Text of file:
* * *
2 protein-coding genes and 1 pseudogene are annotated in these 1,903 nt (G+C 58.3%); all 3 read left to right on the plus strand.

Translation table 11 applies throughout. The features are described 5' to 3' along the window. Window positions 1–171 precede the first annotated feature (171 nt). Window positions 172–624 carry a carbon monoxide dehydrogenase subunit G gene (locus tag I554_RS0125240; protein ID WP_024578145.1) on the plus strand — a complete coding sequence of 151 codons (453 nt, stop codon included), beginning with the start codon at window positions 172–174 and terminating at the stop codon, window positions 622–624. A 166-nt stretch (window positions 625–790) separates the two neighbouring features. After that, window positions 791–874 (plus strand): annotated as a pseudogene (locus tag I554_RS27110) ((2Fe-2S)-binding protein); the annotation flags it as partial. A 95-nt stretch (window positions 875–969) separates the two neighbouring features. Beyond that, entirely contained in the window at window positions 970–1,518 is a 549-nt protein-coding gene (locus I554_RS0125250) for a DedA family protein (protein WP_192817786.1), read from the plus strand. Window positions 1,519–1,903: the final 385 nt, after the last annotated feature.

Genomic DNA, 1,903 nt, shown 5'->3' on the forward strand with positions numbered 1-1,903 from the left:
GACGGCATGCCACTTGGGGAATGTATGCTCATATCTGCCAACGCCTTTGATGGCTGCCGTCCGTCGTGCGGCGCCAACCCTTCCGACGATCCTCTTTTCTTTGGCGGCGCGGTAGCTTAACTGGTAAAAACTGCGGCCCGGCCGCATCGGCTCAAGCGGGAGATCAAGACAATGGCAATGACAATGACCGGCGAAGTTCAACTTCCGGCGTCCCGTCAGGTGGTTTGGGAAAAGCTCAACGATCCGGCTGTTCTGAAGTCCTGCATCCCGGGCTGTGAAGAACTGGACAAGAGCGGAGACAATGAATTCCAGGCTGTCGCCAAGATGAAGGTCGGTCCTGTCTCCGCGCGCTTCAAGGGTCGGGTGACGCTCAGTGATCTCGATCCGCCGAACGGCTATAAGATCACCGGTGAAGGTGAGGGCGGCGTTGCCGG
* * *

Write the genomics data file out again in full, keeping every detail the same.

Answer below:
2 protein-coding genes and 1 pseudogene are annotated in these 1,903 nt (G+C 58.3%); all 3 read left to right on the plus strand.

Translation table 11 applies throughout. The features are described 5' to 3' along the window. Window positions 1–171 precede the first annotated feature (171 nt). Window positions 172–624 carry a carbon monoxide dehydrogenase subunit G gene (locus tag I554_RS0125240; protein ID WP_024578145.1) on the plus strand — a complete coding sequence of 151 codons (453 nt, stop codon included), beginning with the start codon at window positions 172–174 and terminating at the stop codon, window positions 622–624. A 166-nt stretch (window positions 625–790) separates the two neighbouring features. After that, window positions 791–874 (plus strand): annotated as a pseudogene (locus tag I554_RS27110) ((2Fe-2S)-binding protein); the annotation flags it as partial. A 95-nt stretch (window positions 875–969) separates the two neighbouring features. Beyond that, entirely contained in the window at window positions 970–1,518 is a 549-nt protein-coding gene (locus I554_RS0125250) for a DedA family protein (protein WP_192817786.1), read from the plus strand. Window positions 1,519–1,903: the final 385 nt, after the last annotated feature.

Genomic DNA, 1,903 nt, shown 5'->3' on the forward strand with positions numbered 1-1,903 from the left:
GACGGCATGCCACTTGGGGAATGTATGCTCATATCTGCCAACGCCTTTGATGGCTGCCGTCCGTCGTGCGGCGCCAACCCTTCCGACGATCCTCTTTTCTTTGGCGGCGCGGTAGCTTAACTGGTAAAAACTGCGGCCCGGCCGCATCGGCTCAAGCGGGAGATCAAGACAATGGCAATGACAATGACCGGCGAAGTTCAACTTCCGGCGTCCCGTCAGGTGGTTTGGGAAAAGCTCAACGATCCGGCTGTTCTGAAGTCCTGCATCCCGGGCTGTGAAGAACTGGACAAGAGCGGAGACAATGAATTCCAGGCTGTCGCCAAGATGAAGGTCGGTCCTGTCTCCGCGCGCTTCAAGGGTCGGGTGACGCTCAGTGATCTCGATCCGCCGAACGGCTATAAGATCACCGGTGAAGGTGAGGGCGGCGTTGCCGG